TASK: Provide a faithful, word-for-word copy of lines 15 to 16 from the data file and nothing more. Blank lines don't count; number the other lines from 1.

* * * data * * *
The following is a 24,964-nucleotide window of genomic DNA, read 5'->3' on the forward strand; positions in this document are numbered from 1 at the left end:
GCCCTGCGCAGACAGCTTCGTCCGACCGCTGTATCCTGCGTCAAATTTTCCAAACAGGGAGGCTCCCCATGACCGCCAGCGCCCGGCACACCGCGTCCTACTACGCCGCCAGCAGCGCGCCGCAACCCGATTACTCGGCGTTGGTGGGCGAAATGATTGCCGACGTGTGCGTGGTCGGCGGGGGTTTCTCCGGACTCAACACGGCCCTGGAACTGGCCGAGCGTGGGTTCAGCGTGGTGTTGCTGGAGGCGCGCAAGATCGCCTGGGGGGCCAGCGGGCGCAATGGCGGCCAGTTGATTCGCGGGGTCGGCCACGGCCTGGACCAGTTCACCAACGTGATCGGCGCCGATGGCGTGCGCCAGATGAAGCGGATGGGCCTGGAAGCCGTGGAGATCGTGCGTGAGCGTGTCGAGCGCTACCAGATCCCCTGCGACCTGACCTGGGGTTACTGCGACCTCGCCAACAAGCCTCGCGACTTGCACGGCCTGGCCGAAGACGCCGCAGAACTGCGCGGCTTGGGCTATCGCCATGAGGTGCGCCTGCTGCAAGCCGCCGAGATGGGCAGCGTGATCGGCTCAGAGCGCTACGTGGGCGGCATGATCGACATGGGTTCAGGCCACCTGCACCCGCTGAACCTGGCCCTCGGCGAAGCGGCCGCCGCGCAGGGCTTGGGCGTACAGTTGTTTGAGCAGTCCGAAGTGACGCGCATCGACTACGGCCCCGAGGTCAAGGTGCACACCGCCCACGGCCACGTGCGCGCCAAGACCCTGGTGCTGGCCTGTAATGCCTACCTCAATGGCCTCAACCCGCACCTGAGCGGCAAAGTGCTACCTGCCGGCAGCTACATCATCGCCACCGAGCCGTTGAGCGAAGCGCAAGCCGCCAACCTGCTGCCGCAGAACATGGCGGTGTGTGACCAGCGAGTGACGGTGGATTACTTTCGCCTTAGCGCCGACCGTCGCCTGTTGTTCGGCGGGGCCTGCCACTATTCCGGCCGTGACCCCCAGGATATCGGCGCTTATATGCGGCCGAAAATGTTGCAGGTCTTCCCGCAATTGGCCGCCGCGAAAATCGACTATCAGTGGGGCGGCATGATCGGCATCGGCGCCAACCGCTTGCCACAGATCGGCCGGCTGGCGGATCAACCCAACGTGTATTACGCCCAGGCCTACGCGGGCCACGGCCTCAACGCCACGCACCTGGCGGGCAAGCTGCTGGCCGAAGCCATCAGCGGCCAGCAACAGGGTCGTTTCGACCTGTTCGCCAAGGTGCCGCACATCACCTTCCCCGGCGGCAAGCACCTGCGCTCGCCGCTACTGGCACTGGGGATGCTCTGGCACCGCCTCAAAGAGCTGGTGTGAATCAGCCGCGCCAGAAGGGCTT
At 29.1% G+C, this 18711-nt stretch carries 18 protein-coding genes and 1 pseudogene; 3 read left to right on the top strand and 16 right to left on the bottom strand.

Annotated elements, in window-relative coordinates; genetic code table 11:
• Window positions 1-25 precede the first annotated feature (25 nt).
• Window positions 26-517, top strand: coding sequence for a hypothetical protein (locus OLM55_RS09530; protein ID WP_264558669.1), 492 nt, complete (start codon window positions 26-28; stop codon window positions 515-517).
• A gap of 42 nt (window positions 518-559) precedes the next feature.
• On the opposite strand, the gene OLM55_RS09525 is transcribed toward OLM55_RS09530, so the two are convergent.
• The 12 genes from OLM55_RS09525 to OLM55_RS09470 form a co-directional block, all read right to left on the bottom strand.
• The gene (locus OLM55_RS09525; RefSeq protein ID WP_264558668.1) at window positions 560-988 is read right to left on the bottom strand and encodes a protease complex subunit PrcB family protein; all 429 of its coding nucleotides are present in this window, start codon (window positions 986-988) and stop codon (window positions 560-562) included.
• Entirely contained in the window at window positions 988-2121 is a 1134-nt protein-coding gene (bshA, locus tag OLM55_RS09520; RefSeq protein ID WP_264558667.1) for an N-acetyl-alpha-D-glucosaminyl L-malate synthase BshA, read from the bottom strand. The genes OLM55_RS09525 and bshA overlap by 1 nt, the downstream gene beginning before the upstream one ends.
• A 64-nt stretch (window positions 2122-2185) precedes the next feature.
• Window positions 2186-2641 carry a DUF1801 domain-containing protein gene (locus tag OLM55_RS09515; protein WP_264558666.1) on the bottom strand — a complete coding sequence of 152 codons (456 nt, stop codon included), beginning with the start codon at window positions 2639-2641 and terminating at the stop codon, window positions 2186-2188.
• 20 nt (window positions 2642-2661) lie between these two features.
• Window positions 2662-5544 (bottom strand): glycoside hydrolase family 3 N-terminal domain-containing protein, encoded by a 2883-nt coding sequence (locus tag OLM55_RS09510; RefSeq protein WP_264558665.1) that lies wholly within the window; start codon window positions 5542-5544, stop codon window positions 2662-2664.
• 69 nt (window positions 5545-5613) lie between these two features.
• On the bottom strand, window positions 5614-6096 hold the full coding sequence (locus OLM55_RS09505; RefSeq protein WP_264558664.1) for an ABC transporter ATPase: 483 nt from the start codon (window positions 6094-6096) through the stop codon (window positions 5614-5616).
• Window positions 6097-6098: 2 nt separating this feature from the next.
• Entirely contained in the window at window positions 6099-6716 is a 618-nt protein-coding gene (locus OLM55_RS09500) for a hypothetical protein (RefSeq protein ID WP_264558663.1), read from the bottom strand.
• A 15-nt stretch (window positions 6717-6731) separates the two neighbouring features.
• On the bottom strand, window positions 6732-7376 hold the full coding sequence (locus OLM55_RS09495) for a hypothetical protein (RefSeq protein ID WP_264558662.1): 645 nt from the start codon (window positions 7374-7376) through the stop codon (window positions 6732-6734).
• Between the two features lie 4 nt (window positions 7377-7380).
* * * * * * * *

• Window positions 2662-5544 (bottom strand): glycoside hydrolase family 3 N-terminal domain-containing protein, encoded by a 2883-nt coding sequence (locus tag OLM55_RS09510; RefSeq protein WP_264558665.1) that lies wholly within the window; start codon window positions 5542-5544, stop codon window positions 2662-2664.
• 69 nt (window positions 5545-5613) lie between these two features.